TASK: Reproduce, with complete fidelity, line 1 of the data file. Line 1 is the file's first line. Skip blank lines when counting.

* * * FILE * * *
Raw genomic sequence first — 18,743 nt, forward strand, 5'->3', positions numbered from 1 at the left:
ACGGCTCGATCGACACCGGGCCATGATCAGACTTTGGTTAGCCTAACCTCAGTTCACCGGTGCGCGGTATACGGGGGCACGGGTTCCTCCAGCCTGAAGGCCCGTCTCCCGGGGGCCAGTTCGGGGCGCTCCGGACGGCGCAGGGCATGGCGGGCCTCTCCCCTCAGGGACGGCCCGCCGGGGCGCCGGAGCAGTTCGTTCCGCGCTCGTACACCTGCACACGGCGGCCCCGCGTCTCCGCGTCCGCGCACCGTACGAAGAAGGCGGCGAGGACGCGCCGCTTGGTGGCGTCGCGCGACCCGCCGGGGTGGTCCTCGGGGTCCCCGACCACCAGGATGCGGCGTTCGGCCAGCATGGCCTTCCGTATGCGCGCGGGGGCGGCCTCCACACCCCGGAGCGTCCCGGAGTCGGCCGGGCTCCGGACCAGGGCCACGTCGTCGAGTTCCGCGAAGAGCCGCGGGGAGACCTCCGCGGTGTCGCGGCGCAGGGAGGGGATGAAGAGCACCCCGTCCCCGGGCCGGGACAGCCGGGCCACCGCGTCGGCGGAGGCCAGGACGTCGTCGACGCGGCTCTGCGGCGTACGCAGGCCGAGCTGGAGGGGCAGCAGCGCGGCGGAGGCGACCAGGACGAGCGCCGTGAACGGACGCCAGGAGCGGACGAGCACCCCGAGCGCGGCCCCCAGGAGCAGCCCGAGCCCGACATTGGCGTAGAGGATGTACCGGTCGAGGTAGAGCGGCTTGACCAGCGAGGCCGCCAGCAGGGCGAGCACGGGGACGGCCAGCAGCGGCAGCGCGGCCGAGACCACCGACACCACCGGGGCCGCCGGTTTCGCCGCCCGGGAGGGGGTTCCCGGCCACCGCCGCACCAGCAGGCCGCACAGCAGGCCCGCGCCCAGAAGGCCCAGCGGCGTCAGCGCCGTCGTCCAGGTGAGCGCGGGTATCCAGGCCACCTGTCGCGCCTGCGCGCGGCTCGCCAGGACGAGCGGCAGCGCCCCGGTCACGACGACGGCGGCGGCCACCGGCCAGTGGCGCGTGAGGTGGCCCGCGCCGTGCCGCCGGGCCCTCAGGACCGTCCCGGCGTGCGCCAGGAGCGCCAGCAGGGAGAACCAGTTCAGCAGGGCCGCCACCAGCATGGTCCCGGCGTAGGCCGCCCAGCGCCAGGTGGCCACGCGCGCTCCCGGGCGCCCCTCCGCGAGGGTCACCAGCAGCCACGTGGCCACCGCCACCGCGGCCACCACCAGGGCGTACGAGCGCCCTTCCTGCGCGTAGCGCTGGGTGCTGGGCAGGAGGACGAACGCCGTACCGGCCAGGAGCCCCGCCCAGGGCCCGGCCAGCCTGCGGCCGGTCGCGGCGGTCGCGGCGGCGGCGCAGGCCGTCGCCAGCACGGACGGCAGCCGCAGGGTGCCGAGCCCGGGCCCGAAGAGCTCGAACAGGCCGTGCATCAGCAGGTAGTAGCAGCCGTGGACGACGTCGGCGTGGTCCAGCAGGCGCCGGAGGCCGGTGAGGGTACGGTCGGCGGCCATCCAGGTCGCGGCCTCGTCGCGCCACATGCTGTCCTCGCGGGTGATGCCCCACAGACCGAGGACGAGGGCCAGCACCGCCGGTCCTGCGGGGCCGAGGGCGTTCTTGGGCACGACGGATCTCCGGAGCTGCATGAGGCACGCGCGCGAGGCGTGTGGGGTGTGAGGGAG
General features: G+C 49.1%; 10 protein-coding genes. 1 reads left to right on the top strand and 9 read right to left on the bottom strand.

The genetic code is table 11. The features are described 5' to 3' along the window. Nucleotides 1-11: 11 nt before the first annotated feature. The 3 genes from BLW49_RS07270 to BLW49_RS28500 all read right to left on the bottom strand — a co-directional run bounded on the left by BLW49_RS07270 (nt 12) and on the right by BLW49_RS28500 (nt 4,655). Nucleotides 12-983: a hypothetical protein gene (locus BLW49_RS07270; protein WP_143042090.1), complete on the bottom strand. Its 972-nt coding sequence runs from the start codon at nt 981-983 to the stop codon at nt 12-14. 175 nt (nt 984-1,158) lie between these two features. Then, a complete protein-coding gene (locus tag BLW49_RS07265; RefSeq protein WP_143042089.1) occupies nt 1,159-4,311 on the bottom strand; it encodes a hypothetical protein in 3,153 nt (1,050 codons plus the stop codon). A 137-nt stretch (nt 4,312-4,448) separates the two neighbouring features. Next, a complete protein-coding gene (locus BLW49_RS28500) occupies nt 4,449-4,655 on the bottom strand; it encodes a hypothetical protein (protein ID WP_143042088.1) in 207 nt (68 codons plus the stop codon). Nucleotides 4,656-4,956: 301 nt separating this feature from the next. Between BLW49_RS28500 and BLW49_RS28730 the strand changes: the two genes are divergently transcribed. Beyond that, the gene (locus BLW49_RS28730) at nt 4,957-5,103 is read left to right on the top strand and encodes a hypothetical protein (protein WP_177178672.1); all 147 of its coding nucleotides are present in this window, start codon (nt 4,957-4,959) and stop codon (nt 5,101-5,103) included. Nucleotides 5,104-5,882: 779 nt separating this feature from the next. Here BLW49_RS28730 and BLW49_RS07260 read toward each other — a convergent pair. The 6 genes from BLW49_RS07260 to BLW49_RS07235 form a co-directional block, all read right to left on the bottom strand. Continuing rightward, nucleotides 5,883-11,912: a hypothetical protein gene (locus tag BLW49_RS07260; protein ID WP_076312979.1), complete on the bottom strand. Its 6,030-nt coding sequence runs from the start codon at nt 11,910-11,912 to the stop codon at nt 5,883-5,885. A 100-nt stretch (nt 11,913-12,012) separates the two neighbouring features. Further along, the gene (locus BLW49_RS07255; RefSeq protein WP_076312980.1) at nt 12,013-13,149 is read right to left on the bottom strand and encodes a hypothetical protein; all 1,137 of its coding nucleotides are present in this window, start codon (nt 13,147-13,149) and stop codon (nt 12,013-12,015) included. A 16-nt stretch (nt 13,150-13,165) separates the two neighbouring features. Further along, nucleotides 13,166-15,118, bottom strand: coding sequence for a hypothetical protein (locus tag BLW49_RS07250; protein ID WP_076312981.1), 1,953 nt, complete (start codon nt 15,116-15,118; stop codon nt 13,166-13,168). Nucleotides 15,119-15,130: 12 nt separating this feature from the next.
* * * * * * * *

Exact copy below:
Raw genomic sequence first — 18,743 nt, forward strand, 5'->3', positions numbered from 1 at the left: